No gold standard exists for the management of postoperative pain following anterior cruciate ligament reconstruction (ACLR). We compared the pain scores and medication use of patients undergoing single-bundle (SB) or double-bundle (DB) ACLR in the acute postoperative period. Pain and medication use was also analyzed for spinal versus general anesthesia approaches within both surgery types.Methods
We assessed 2 separate cohorts of primary ACLR patients, SB and DB, for 14 days postoperatively. We used a standard logbook to record self-reported pain scores and medication use. Pain was assessed using a 100 mm visual analogue scale (VAS). Medications were divided into 3 categories: oral opioids, oral nonsteroidal anti-inflammatories and acetaminophen.Results
A total of 88 patients undergoing SB and 41 undergoing DB ACLR were included in the study. We found no significant difference in VAS pain scores between the cohorts. Despite similar VAS pain scores, the DB cohort consumed significantly more opioid and analgesia medication (p = 0.011). Patients who underwent DB with spinal anesthesia experienced significantly less pain over the initial 14-day postoperative period than those who received general anesthesia (p < 0.001).Conclusion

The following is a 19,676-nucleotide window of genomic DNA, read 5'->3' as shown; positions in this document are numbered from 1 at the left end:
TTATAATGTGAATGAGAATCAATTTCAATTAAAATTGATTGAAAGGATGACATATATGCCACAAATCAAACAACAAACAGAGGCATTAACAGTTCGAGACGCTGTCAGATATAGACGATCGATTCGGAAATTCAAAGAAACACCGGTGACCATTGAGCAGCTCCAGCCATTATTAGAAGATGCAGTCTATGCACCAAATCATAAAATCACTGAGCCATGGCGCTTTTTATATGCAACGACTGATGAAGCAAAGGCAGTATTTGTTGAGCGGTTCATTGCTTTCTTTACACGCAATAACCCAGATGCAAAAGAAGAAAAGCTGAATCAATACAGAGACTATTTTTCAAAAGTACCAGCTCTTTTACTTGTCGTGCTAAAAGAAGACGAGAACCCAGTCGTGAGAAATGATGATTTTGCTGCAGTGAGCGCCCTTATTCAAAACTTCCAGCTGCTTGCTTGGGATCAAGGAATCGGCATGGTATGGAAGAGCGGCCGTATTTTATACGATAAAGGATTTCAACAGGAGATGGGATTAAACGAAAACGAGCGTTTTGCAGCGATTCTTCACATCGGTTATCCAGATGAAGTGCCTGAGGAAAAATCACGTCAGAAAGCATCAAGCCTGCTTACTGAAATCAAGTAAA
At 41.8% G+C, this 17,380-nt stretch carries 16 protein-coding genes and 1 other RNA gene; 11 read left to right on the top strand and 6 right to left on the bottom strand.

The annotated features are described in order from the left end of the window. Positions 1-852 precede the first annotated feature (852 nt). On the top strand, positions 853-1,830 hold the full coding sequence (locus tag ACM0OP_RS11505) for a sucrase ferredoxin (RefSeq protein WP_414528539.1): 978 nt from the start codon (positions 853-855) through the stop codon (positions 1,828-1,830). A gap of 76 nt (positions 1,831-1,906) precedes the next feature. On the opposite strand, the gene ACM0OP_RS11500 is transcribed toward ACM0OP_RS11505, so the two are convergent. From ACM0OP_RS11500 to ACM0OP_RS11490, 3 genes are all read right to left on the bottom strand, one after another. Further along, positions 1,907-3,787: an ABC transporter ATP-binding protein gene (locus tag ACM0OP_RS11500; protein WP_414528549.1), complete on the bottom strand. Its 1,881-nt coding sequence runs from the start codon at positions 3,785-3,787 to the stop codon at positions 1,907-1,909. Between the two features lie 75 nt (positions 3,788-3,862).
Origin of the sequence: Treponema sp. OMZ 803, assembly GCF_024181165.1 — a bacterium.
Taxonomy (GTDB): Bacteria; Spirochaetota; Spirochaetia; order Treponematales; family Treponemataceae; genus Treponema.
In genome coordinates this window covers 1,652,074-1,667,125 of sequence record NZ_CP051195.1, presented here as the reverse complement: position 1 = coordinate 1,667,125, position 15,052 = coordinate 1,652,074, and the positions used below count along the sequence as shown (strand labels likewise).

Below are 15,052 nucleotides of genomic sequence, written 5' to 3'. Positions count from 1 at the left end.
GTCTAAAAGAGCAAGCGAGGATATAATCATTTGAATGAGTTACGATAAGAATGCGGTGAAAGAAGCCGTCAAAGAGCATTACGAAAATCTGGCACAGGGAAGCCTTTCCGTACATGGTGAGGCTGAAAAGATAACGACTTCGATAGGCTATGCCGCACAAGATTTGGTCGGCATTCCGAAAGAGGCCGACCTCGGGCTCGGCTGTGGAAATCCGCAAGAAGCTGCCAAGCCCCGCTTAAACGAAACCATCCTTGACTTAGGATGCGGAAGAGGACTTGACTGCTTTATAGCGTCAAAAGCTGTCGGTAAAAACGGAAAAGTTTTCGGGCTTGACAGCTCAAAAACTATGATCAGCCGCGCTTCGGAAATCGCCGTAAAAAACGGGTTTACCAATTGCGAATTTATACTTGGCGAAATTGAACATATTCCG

Adequate pain relief was provided to all ACLR patients in the initial postoperative period. Patients in the DB cohort experienced more pain, as evidenced by the significant difference in consumption of opioids and acetaminophen, than the SB cohort. Patients who underwent spinal anesthesia experienced less pain in the acute postoperative period than those who received general anesthesia.